With the advancement of social media, sharing propaganda internationally has increased.

“The current technological solutions we have to fight against propaganda and misinformation is fact checking, content moderation, social media monitoring, information authentication, and tech-enabled education,” said J.D. Maddox, a consultant to the US State Department and a counterterrorism expert who spoke on behalf of the Global Engagement Center (GEC).

The GEC actively is charged with leading the US government’s efforts to counter propaganda and disinformation from international terrorist organizations and foreign countries.

Maddox proposed combining the five abovementioned technological solutions to give citizens a better chance at combatting foreign propaganda. In addition to giving solutions, other exhibits wanted to make a statement about Twitter bots, click-bait culture, and online political presence.

“Some websites are spreading lies” and “just playing with your emotions,” said demo presenter Nicolàs Escapentier. His simulation was a screen that showed news articles from popular new outlets. Once you clicked on the article, it would show you on an adjacent screen how much, monetarily, your click was worth.

Another exhibitor took a different approach.

“It’s about challenging your perception about what people think,” said Alex Frankel, creator of Project WATT (standing for “what are they thinking”). Project WATT is a user-generated publication that uses data from the popular subReddit “change my view.” The Reddit community attempts to change the mindset of a user on an opinion they may have, the most popular or active threads are made into a Project WATT article. The articles further the conversation of controversial topics and exposes people to the variety of perspectives to understand how those they disagree with interpret current events.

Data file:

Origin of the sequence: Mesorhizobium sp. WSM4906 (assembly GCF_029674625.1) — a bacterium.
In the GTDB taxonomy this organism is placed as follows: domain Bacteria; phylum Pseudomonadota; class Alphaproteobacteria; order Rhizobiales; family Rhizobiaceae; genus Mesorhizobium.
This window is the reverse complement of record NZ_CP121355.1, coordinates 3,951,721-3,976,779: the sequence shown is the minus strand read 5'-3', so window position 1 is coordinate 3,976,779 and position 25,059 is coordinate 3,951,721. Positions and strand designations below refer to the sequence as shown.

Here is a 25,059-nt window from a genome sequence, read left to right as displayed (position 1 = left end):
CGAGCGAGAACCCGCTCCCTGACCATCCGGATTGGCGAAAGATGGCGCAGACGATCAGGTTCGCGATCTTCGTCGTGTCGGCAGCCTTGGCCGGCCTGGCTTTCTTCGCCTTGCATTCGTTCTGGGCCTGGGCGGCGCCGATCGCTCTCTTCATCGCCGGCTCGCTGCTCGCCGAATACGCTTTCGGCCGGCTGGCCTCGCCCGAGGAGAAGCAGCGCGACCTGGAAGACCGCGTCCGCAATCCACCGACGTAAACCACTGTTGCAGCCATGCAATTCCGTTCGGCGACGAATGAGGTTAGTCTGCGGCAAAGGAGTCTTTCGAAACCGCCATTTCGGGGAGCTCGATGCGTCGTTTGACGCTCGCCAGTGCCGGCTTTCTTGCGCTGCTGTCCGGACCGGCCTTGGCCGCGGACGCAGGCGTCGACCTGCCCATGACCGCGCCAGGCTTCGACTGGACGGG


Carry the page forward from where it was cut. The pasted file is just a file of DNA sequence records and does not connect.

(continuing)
One thing was clear. To dismantle online toxicity and the spread of fake news, the conversation must be taken across all sectors because every profession can be affected.

“Put pressure on these tech companies” and “demand for change,” said Melissa Ryan, a Visiting Fellow at Media Matters for America.

The “Captive Audience” demo by NYU Interactive Telecommunications Program student Rita Cheng was inspired by President Trump. Every time you speak in the microphone, miniature hands clap. | Photo by Mion Edwards

“The Real World News” demo, by Nicolàs Escapentier, allowed users to choose which media source they want to read. They make a selection and a camera captures their face, making a cash register sound and adding it to another screen — symbolizing the ad economy these sites profit from. | Photo by Mion Edwards

Justin Hendrix executive director of NYC Media Lab, seen here, opened the event by introducing Matt Jones. | Photo by Mion Edwards

J.D. Maddox, consultant to the U.S. State Department and spoke on behalf of the Global Engagement Center spoke about government efforts to prevent foreign propaganda. | Photo by Mion Edwards